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Foreign Hands Duking It Out Over Democracy In Egypt (and Elsewhere)

June 12, 2015

Of course

Of course “foreign hands” seek to influence Egyptian politics. The question is: are they succeeding? Yes but not always the ways they want to, suggests a series of articles in the journal Democracy.

Whenever things are going wrong in Egypt, local political actors and conservative media pundits will blame it on “the invisible hands” of foreign agents–usually the US and Israel’s Zionist agenda, but sometimes Iran, and sometimes Saudi Arabia or Qatar, and every once in awhile a coalition of all of them (seriously–someone on state media offered that to account for the protests in 2011).

But they are not alone, of course. Political scientists are always trying to figure out how exactly events in a country are influenced by the foreign policy of global and regional neighbors.

What happens when “prodemocracy” countries and “antidemocracy” countries duke it out in someplace like, oh…Egypt?

That’s the topic of a special issue of the journal Democracy entitled “Democracy Promotion and the Challenges of Illiberal Regional Powers,” edited by Nelli Babayan and Thomas Risse.  The basic argument is that in addition to those countries promoting democracy–liberal powers–there are countervailing “illiberal powers” who want to see that democracy never takes root.

So in this corner, we have the United States and the European Union, championing democracy, and in the other corners we have players like Russia, Saudi Arabia, and China, who are portrayed as working actively to undermine democracy.

Cold War redux?

But before I wax too sarcastic, I should draw attention to the conclusion, penned by Tania A. Börzel in an closing article entitled “The noble west and the dirty rest? Western democracy promoters and illiberal regional powers” which, if not deconstructing the entire set of assumptions on which this model is constructed (as I’d like), nonetheless draws attention to a paradox even its proponents can’t ignore:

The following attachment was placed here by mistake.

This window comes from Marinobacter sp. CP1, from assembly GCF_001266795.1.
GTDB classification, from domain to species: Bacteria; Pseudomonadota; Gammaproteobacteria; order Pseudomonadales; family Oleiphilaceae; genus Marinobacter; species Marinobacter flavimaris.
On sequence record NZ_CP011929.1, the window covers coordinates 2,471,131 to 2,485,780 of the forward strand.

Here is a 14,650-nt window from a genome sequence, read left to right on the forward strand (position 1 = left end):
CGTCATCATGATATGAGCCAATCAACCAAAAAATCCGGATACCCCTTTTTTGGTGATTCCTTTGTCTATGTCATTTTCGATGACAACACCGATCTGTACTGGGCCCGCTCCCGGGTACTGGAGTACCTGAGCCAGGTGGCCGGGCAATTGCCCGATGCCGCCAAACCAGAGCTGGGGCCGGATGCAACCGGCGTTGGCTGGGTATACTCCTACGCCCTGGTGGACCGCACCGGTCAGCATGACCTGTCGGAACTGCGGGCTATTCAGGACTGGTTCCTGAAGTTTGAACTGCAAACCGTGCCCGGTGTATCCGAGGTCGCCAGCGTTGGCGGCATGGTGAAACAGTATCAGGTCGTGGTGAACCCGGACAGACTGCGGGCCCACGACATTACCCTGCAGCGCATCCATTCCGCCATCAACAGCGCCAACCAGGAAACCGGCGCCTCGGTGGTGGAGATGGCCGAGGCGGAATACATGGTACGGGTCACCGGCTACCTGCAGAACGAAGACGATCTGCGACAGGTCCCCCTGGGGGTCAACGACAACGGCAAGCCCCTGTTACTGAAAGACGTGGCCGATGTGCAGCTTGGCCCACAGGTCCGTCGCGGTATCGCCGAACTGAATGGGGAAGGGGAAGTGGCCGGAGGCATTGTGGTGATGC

non-democratic actors can promote democratic change by unintentionally empowering liberal reform coalitions as much as democracy promoters can unwittingly enhance autocracy by stabilizing illiberal incumbent regimes. I conclude with some policy considerations.

There’s one article that directly discusses Egypt. In “Undermining the transatlantic democracy agenda? The Arab Spring and Saudi Arabia’s counteracting democracy strategy” Oz Hassan writes

Saudi Arabian foreign policy is often declared to be countering the possible democratic transitions of the Arab Spring. As such, Saudi Arabia has been cast as a “counter-revolutionary” force in the Middle East and North Africa. This article explores the extent to which this has been the case in Egypt and Bahrain, and the extent to which Saudi foreign policy has challenged United States and European Union democracy promotion efforts in those countries. The article highlights how the transatlantic democracy promotion strategy is complicated by a conflict of interests problem, which leads them to promote democracy on an ad hoc and incremental basis. As a result, their efforts and larger strategic thinking are undermined by Saudi Arabia in Egypt. However, in Bahrain, transatlantic democracy promotion is itself muted by the strategic interest in containing Iran. As a result, Saudi Arabia can be seen as a regional countervailing power but this is implicitly in line with transatlantic policy. Tensions with Saudi foreign policy in Bahrain are over how best to manage the uprisings and maintain the status quo, rather than a conflict over political transition.

And there is one article that deals broadly with the Arab Spring but focuses on Tunisia rather than Egypt. In “Local actors in the driver’s seat: Transatlantic democracy promotion under regime competition in the Arab world” authors Tina Freyburg and Solveig Richter suggest that no matter what international actors do, it is local actors who determine the effects of those influences.

Here’s the abstract:

In studies of political transition, scholars started to explore the effect of competition between foreign policies of antipodal regimes on the political trajectories of transition countries, notably between traditional Western donors such as the European Union and the United States of America and regional authoritarian powers such as Saudi Arabia. Drawing on existing accounts, this article studies the conditions under which external actors can effectively steer local elite towards democratic reforms despite illiberal regional powers’ potential counteractions. We argue that the reform-oriented political elites in the recipient country are the ultimate judges in this competition for influence. If democracy promotion is credible, they will decide in favour of democratization, but only if the expected costs and benefits of democratic engagement resist solicitation by authoritarian powers. A study of post-Arab Spring democracy promotion in Tunisia supports the pivotal role of the external donors’ credibility in times of complex donor constellations.

References

Börzel, Tania. 2015. The noble west and the dirty rest? Western democracy promoters and illiberal regional powers. Democracy 22(3): 519-535

Freyburg, Tine and Solveig Richter. 2015. Local actors in the driver’s seat: Transatlantic democracy promotion under regime competition in the Arab world. Democracy 22(3): 496-518.

Hassan, Oz. 2015. Undermining the transatlantic democracy agenda? The Arab Spring and Saudi Arabia’s counteracting democracy strategy. Democracy 22(3): 479-495.

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